Retired in Rome Journal: Amalfi Coast the great escape for expat problems

The balcony at my AirBnB in Praiano, a little speck on the Amalfi Coast.
My balcony overlooking the Tyrrhenian Sea in Praiano, a little speck on the Amalfi Coast.
The secluded cove from my balcony.
Carnival is in Italy now as my confetti shower proves.
The sunset in Praiano.
Basilica San Gennaro in Praiano.
Positano, my favorite town in Italy.

PRAIANO, Italy — No one in the world handles stress better than Italians. Unemployment nears 13 percent and you’re one of them? No problem. Go to a piazza. Have a caffe and look at the monuments that bring in 12 million tourists from around the world every year. Internet breaks down and it’ll take two months to fix? Go buy some fresh fettuccine, invite some friends over and cook a feast. Wife leaves you? Take your butcher knife and …

… (Oops! Sorry. I went native on you.)

Seriously, I’m up to my neck in financial anacondas and what did I do? I escaped to the Amalfi Coast. Many Americans have heard of the Amalfi Coast. It’s an impossibly romantic peninsula south of Naples. This is where the legendary Sirens lured love-starved sailors off their ships yet only to drown in the sea. The Amalfi sticks out of the Campania region like a languid, wet tongue which gives you an idea of what mood you’re in after a couple of days here.

I’m trying to move into a dream apartment in Rome Wednesday. Due to financial restrictions at my Colorado State Bank and Italy, which, in terms of finance, is one step above 16th century Ceylon, I’m wondering where I’m sleeping next weekend. To make a long story short, I have to pay cash for my first two months security deposit and first month’s rent. That means I must visit a cash machine every day, take out the maximum 250 euros a day and walk around with enough cash to keep an Italian family in fettuccine for 18 months. I felt oddly thankful that Italians can’t buy guns. So I donned a money belt that would soon weigh more than than the WBC championship belt and boarded a train for Naples.

I’ve been to the Amalfi twice before. How much do I love it? A framed oil painting of Positano, my favorite town in Italy, hung above my TV in Denver for 11 years. Whenever I got stressed, I would lay on my couch and stare at the multi-layered rows of bed & breakfasts, pensions and villas that cascade down a steep hill toward the turquoise Tyrrhenian Sea. I could be devastated by a diagnosis of brain cancer, the ax murder of a sibling or a pending trip to Nebraska and stare at that painting. I’d smell the sweet fragrance of lemon trees from the Amalfi. Suddenly, life is sweet again.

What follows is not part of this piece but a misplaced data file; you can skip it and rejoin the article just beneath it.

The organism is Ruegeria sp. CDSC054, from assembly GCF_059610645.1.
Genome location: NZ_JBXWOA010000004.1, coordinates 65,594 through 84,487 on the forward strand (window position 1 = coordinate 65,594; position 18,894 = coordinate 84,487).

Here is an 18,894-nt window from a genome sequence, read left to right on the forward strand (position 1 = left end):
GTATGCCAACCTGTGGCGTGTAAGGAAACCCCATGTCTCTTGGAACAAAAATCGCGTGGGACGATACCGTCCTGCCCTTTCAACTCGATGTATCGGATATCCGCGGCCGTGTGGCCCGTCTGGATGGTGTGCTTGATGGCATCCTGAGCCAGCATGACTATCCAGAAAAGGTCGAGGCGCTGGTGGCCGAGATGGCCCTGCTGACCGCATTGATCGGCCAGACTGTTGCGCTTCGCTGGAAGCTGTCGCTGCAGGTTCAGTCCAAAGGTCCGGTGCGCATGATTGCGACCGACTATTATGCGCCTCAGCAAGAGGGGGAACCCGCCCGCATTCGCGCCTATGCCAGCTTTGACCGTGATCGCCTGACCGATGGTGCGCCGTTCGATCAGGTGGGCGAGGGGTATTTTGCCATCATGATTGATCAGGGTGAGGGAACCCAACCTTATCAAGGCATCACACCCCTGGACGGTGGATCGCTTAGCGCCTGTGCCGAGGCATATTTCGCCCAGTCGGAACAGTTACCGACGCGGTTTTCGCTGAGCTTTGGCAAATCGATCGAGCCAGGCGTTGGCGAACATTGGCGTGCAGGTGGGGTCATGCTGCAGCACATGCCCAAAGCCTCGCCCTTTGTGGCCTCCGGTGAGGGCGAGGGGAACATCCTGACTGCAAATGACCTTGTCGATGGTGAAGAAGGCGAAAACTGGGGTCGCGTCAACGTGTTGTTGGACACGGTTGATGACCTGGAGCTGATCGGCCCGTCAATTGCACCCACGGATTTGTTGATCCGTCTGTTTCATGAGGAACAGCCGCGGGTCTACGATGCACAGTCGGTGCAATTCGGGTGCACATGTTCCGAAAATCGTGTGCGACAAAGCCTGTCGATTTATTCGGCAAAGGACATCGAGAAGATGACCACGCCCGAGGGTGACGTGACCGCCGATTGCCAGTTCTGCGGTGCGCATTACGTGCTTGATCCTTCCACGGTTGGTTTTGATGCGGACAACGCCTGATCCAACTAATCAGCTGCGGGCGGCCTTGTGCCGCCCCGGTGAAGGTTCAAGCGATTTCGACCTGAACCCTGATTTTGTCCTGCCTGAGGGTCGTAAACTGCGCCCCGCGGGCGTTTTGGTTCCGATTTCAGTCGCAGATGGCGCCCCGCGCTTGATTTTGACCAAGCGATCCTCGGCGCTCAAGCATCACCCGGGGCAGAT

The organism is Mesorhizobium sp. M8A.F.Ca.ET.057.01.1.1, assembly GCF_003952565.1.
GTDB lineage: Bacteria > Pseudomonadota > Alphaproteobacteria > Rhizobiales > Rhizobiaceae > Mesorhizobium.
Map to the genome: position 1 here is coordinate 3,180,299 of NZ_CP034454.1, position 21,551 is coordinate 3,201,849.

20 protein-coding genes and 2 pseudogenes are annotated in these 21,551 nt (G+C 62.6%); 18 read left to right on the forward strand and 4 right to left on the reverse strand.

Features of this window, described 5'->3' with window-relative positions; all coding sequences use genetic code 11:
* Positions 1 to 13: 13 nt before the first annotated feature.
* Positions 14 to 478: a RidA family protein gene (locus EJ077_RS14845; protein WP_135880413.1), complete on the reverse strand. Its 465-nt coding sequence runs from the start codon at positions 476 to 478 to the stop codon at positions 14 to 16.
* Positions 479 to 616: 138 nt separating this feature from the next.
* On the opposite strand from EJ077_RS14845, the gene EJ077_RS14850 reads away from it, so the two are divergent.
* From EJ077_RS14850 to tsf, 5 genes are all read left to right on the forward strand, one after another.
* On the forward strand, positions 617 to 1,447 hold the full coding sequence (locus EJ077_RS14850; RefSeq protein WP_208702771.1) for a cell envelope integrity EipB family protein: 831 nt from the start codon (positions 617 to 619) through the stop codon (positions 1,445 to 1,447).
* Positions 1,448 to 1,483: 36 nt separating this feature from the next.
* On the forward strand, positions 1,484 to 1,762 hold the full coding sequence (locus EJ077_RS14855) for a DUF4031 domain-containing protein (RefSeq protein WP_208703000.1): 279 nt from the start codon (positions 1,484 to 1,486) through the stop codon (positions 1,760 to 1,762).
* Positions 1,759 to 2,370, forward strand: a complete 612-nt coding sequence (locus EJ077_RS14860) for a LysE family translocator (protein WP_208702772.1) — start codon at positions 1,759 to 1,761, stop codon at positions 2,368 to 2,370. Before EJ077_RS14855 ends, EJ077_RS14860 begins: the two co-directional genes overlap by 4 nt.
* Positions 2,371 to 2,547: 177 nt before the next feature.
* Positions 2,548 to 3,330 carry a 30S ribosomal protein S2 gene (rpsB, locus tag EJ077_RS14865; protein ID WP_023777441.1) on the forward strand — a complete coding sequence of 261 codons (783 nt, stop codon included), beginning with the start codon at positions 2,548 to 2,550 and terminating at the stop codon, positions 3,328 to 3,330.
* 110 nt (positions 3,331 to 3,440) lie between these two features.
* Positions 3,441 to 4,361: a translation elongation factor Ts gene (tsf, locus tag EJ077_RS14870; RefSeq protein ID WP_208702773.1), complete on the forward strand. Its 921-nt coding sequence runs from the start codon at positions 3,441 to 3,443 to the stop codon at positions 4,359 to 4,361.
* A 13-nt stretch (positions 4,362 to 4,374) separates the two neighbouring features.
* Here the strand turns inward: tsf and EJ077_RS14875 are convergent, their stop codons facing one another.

I wanted to visit the Amalfi before the tourists came pouring in, starting with Easter weekend. Returning to the terrific accommodation website, AirBnB, I found the perfect posting for a weekend away. Click this website and you’ll book a flight to Naples tomorrow:

It is in the town of Praiano which I’d never heard of but is one of the little string of pearls dotting the Amalfi Coast. It sits between Positano on the southern part of the peninsula and the town of Amalfi on the eastern edge. Praiano is so small (pop. 2,000) it doesn’t show up on tourist maps. The kind, laid-back locals re-emphasize how to pronounce it (Pry-AH-no) to visitors just out of sheer habit of correcting people.

Picking me up at a bus stop in front of a tiny caffe with snow white patio furniture was Rino. Rino is 40ish with a big mop of curly brown hair, glasses and the lean frame of a middle-aged man who has spent a lifetime hiking the steep stairs that dot the Amalfi like veins. He rides along the coast on a little motor scooter with his dog hanging on for dear life between his legs. We wound down the coast and took a steep right turn. We headed down toward the sea and stopped right above a small beach that led to the kind of secluded cove you see on travel agency walls. Rino has lived in Praiano all his life and has built quite a little operation. He has a string of villas that wrap around the steep hill and overlook the cove like a cruise ship’s command center. Two restaurants serve his small gathering of guests, all with spectacular views of the water. A bar sits above the cove. I never thought anything could taste better than Italian wine at the end of the day. Here it would.